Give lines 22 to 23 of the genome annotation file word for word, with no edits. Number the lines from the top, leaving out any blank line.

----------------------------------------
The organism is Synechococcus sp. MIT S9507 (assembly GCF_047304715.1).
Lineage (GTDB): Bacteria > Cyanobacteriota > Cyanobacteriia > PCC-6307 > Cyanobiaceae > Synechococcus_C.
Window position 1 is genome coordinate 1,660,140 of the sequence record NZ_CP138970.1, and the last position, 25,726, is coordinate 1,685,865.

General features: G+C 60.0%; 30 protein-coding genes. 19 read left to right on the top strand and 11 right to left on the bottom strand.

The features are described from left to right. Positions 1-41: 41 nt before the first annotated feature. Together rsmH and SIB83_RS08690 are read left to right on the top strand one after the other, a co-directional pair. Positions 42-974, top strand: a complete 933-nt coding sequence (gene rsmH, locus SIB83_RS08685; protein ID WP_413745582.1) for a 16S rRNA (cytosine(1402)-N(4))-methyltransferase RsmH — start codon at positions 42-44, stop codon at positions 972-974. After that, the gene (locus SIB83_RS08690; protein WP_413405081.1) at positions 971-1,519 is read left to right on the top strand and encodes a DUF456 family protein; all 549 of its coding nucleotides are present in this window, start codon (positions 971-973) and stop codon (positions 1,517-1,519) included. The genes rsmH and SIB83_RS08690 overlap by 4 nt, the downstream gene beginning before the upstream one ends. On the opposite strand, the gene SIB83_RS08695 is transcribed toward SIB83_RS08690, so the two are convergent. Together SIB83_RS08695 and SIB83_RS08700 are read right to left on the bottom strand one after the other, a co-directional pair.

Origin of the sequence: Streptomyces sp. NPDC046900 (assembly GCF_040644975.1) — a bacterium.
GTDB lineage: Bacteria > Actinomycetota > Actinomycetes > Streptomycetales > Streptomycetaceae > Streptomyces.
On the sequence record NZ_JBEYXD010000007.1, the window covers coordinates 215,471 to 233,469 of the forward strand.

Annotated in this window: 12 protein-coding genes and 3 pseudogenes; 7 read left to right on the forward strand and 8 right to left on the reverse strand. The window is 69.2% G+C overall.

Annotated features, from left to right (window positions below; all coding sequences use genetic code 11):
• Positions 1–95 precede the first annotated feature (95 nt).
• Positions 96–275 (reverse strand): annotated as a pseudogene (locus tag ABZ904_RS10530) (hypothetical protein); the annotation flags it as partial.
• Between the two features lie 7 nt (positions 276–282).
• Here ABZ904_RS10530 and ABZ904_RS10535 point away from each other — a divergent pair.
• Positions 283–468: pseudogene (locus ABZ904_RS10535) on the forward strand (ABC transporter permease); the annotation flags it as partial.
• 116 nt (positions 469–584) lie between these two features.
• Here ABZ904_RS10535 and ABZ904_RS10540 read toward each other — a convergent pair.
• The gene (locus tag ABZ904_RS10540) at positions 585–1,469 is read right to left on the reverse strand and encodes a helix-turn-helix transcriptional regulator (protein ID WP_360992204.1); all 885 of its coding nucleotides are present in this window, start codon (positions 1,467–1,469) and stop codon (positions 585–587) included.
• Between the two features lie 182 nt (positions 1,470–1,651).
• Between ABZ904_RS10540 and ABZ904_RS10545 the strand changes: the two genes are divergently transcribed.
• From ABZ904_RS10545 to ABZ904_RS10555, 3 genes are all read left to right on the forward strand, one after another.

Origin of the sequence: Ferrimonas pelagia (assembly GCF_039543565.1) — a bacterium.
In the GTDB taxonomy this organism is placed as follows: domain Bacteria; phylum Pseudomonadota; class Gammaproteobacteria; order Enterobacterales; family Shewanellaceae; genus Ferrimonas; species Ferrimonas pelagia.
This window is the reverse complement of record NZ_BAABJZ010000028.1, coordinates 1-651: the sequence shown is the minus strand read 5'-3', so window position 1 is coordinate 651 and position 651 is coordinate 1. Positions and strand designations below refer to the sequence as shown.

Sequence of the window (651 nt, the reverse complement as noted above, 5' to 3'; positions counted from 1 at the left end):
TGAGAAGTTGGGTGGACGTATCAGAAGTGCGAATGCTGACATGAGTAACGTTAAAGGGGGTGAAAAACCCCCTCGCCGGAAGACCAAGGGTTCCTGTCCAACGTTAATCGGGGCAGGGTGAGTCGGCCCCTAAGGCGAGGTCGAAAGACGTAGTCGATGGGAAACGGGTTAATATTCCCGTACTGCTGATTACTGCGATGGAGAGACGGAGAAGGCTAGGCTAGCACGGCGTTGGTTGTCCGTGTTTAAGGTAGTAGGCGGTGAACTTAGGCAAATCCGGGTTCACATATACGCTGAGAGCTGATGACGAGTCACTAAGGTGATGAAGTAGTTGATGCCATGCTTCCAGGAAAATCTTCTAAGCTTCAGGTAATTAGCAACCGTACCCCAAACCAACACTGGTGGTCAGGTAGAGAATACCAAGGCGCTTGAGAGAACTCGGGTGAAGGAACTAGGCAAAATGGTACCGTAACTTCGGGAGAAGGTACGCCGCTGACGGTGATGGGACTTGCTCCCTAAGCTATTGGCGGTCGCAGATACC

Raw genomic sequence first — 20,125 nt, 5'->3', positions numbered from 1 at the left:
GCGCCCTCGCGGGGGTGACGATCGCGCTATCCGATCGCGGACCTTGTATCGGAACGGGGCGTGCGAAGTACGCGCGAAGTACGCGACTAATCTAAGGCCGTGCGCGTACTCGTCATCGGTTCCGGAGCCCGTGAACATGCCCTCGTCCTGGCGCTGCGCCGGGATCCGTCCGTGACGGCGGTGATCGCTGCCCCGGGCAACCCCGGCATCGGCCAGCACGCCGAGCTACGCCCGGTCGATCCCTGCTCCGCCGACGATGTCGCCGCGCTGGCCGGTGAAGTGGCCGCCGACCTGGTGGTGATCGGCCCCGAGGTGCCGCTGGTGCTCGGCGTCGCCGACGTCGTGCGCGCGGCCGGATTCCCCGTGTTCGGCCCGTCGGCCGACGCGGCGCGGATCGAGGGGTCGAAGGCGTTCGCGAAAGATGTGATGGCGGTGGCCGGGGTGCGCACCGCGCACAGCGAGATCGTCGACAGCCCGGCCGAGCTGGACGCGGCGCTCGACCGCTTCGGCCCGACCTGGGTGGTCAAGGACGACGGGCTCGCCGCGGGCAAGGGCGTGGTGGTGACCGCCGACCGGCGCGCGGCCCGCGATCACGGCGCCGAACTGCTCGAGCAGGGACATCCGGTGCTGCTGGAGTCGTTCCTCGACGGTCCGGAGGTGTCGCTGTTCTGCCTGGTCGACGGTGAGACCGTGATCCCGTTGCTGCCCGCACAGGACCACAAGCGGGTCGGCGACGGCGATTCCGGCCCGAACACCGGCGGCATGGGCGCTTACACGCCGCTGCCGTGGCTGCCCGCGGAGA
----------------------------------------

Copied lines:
Origin of the sequence: Ferrimonas pelagia (assembly GCF_039543565.1) — a bacterium.
In the GTDB taxonomy this organism is placed as follows: domain Bacteria; phylum Pseudomonadota; class Gammaproteobacteria; order Enterobacterales; family Shewanellaceae; genus Ferrimonas; species Ferrimonas pelagia.